• Send the interns. New York University journalism professor Jay Rosen has been advocating this approach for weeks: De-emphasize the significance of White House press productions by sending interns to cover the events while senior reporters are out in the field tracking down better leads. It “means our major news organizations don’t have to cooperate with this," Rosen advised. "They don’t have to lend talent or prestige to it. They don’t have to be props.”
    • Stop televising so much of the White House press briefings live every day. The press briefings, in particular, provide a forum for administration misinformation. Why reward the White House with free daily airtime while it’s simultaneously waging a war on the press, and specifically while it's trying to deny access to certain news outlets?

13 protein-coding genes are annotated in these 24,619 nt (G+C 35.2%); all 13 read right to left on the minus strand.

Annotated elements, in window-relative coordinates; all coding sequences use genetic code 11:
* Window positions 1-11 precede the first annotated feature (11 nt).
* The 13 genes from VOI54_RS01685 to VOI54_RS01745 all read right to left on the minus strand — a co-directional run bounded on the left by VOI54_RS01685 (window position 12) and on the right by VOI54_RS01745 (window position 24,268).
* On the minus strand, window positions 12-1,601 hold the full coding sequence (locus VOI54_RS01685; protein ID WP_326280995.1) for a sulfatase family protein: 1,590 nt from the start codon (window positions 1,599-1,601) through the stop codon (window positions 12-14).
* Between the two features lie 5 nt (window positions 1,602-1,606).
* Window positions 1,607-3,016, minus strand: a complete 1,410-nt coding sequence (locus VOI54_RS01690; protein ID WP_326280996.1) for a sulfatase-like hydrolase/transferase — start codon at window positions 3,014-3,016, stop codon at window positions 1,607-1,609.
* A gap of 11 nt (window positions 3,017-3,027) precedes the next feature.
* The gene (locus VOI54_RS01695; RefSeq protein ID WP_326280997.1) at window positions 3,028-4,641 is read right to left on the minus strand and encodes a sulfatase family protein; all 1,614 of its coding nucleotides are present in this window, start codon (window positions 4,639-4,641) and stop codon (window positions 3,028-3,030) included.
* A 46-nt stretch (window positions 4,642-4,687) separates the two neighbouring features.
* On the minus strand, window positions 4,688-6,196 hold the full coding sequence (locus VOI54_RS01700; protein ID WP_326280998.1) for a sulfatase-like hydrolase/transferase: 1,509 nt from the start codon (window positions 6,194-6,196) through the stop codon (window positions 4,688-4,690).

The Trump White House bars CNN from a press “gaggle,” so CNN punishes the White House by airing its press briefings live most days?  

    With a payoff like that, why would the White House ever stop its dangerous and destructive behavior?

  • Trump’s Russia Ties Conspicuously Absent From Fox News Sunday

    Blog ››› ››› JULIE ALDERMAN

    The ongoing saga surrounding reported entanglements between President Donald Trump, his current and former aides, and the Russian government was a leading topic of discussion for hosts and guests during the February 26 editions of the Sunday morning news shows -- except for Fox News Sunday, where the controversy was barely mentioned.